An LA born artist who grew up in the skateboarding scene turned his love for graffiti art into his full time job.
Augustine Kofie aka KOFIE (b. 1973) is an American multimedia artist who was born and raised in Los Angeles and continues to live and create there. Since the mid-nineties, Kofie has been creating works from various mediums ranging from drawings on paper to large-scale outdoor murals. Kofie began his artistic journey with the discovery of graffiti art, which he began to participate in 1989, right after he graduated high school. Living next to a motor yard during this time exposed him to the world of graffiti with images splattered on the concrete walls and spray paint cans covering the ground. The idea of mastering the technique of using a can of spray paint, a tool that had not yet entered the mainstream art world, interested Kofie and sparked his desire to do more.
Kofie juxtaposes hard and soft elements throughout his work. Each piece of his is ingrained with an ambiance of Southern California - the man made colossus of the highways, the towering structures of DTLA, and the clouded air of the city are all synthesized within hard lines and subdued tones. Although his abstraction seems vague in subject matter, it doesn't come out of the blue, and is deeply connected to both he and his city. It’s evident that he pays attention to both structures and forms everywhere he goes. Kofie claims that his work does not have a political foundation, and does not like to consider his work as decorative.
The structured arrangement of the manmade and the subtlety of a smogged atmosphere mimic his own family dynamic growing up. KOFIE’s push and pull between soft and hard imagery reflects the contrasting identities between his father, a businessman, and his mother, a UCLA taught artist.
Growing Up in the Arts
Because of his mother’s artistic background, Kofie has always been involved in art and had access to the art tools that were used by her. He has always known that he would be a creative person but took some time to realize what his medium would be. Despite being considered a self taught artist, Kofie had a certain amount of training throughout his highschool career that influenced his technical approach to creative production. This and being introduced to constructivism by friends attending art school all fed into Kofie's highly structured style yielding hard lines and shapes.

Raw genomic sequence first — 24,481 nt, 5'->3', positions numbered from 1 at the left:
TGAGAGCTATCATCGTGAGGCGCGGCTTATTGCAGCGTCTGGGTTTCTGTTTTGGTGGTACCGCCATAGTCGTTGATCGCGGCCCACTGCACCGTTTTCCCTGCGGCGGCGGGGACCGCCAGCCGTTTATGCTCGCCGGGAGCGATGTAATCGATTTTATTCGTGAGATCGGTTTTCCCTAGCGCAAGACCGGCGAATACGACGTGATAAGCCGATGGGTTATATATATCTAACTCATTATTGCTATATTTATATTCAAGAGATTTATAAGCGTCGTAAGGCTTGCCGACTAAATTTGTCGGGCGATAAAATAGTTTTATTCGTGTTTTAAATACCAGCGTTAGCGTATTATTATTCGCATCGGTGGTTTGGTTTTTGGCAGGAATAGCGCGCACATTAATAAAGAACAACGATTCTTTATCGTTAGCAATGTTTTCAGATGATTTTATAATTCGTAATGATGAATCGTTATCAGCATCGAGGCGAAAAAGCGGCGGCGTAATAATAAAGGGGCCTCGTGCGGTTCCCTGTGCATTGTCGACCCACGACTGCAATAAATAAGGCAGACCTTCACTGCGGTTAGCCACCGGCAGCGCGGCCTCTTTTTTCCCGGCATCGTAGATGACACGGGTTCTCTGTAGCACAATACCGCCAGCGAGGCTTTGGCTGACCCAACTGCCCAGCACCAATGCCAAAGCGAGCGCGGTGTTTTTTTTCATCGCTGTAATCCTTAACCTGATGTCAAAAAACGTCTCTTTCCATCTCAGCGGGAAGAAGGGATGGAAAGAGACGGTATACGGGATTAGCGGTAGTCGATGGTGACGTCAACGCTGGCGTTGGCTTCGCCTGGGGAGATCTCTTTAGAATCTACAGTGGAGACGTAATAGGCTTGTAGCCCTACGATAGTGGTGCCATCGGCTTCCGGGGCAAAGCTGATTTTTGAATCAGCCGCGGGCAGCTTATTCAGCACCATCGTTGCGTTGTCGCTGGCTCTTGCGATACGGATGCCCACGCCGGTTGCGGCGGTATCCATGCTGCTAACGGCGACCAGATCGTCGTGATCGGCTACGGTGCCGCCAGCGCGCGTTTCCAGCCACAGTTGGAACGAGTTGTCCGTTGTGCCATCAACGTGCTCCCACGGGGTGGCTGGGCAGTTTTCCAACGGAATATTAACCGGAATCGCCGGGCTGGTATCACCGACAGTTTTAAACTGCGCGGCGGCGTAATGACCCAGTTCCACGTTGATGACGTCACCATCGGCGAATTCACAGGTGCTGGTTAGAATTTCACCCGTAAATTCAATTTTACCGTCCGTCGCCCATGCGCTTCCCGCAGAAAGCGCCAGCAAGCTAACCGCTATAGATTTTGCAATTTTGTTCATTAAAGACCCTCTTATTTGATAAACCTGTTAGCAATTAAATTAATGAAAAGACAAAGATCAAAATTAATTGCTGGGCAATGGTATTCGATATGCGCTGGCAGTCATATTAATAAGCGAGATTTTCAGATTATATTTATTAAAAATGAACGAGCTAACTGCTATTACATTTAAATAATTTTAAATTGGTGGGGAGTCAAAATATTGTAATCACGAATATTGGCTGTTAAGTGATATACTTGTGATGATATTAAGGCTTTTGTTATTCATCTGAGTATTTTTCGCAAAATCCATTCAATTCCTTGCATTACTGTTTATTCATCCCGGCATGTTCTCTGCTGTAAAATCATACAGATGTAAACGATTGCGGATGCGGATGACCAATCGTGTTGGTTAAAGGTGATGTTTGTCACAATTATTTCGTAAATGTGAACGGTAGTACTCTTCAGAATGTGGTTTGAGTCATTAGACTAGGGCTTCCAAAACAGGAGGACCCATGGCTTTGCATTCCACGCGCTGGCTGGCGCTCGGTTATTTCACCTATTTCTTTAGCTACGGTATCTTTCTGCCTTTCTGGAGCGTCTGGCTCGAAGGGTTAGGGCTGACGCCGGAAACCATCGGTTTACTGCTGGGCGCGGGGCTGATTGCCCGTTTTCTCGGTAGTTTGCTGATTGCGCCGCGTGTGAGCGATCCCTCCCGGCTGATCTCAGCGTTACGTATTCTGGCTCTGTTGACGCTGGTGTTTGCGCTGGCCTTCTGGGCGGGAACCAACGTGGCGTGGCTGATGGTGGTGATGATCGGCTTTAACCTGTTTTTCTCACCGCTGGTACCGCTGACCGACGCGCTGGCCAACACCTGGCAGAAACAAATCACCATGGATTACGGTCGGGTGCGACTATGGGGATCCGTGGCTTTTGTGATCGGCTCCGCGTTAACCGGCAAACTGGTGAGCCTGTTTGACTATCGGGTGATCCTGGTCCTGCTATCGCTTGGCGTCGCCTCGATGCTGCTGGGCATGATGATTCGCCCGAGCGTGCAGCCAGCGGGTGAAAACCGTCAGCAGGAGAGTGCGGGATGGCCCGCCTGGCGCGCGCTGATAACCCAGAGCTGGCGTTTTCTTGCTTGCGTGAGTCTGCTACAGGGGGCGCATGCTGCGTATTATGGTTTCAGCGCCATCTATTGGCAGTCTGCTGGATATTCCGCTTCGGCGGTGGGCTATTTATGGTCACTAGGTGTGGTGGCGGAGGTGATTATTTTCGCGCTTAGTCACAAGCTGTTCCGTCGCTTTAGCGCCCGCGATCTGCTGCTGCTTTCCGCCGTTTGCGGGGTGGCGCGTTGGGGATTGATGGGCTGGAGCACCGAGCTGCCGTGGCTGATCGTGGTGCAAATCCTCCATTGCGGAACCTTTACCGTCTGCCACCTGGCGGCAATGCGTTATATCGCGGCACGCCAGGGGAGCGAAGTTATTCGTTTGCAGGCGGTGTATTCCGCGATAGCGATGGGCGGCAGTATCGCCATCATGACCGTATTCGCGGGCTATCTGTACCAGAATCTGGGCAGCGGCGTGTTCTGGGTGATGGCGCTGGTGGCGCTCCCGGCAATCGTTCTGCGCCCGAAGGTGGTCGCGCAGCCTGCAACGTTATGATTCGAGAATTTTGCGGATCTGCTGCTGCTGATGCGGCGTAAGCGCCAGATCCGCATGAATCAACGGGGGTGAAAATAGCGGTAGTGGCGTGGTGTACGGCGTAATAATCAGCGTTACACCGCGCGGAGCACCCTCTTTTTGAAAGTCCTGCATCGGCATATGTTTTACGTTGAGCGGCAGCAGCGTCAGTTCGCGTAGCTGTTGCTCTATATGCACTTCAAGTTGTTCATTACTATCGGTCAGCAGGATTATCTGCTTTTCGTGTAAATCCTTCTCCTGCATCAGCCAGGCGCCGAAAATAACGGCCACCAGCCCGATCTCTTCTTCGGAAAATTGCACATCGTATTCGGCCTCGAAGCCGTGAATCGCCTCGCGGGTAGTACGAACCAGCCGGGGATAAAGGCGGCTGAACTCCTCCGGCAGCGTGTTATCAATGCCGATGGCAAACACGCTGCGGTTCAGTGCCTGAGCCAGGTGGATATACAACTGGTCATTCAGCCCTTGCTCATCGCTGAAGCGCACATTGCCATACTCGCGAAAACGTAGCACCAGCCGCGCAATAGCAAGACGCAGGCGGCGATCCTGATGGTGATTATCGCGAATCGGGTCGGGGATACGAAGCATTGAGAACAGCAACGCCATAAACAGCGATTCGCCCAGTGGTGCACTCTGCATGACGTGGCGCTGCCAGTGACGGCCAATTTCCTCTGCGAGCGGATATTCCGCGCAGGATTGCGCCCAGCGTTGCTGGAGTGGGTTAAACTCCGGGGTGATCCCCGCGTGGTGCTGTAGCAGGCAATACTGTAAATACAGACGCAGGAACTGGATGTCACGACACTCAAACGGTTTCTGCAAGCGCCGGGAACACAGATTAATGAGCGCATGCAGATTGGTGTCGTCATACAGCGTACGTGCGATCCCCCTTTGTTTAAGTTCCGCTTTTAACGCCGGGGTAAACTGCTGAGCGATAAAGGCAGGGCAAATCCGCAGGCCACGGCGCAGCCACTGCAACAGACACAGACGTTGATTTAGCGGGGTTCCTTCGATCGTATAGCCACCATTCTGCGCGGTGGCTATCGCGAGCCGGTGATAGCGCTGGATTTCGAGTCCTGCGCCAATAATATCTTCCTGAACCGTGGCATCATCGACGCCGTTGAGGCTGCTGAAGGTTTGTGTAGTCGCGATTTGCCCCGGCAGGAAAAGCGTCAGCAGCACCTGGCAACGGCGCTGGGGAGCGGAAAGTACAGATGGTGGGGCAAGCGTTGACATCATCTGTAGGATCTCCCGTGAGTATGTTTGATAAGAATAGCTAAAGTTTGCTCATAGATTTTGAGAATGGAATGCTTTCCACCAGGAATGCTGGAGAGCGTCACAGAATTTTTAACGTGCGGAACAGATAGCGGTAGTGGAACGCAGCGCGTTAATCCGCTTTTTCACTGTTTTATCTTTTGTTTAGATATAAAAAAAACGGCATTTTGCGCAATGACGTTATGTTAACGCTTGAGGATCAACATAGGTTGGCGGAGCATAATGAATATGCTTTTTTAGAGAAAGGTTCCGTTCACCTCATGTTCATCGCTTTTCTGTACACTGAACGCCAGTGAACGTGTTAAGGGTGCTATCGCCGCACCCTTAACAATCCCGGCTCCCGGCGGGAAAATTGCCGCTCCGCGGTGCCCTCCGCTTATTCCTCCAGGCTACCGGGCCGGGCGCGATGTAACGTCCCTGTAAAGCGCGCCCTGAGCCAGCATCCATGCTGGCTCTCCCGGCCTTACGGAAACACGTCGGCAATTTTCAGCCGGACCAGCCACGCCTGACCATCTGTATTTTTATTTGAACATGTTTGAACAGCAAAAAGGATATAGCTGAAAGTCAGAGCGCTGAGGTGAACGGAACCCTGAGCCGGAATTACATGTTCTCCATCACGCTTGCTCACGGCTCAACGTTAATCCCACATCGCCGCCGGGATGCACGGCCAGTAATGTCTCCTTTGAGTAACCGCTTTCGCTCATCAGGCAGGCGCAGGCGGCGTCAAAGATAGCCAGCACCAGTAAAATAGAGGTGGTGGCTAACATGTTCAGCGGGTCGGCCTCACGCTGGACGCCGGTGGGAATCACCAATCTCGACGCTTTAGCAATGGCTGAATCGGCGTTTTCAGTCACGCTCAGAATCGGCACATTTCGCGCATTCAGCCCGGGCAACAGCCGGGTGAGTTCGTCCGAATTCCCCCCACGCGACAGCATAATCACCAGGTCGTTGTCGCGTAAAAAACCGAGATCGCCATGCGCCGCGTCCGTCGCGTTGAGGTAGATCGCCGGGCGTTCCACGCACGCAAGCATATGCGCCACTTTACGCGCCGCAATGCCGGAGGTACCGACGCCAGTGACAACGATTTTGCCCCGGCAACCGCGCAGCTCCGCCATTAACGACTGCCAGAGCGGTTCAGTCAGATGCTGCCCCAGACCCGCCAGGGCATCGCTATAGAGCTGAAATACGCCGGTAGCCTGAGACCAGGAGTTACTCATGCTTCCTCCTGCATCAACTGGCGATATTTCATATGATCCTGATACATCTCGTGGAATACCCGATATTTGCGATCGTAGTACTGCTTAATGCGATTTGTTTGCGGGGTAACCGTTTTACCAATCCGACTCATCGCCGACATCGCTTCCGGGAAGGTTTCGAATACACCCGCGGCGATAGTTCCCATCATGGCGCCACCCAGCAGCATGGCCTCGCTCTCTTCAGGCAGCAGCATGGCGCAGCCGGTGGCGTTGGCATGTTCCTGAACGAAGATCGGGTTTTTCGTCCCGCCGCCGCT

Like any artist, KOFIE’s style is a result of artistic growth through experimentation. As he was determining his artistic direction in the early 90s, KOFIE began with character-based work inspired by both comic books and skate culture. Growing up in Southern California, KOFIE naturally fell into the skateboarding scene, which was always intertwined with both the music and arts.
Skate Culture in LA
As skateboarding became a larger influence in Kofie’s life, he began to gravitate towards graphics, and at one point he believed that he would end up creating skateboard graphics as his niche. Skateboarding was ingrained into his every day, until he got injured so he slowed down, and began to transition from skating to drawing and graffiti. Although Kofie did not end up designing skateboard graphics, he did land a few gigs early designing a logo for Santa Monica Airlines, T-shirt graphics for Eric Dresham’s brand that would eventually become World Industries, and also for Skip England’s brand SMA. As Kofie is such a technical, hands-on artist, his only regret about these projects was not being as participatory with the production process as he could be. It wasn't until 2001 that Kofie began designing his own T-Shirt project called “Draftsman” which was distributed throughout parts of Japan.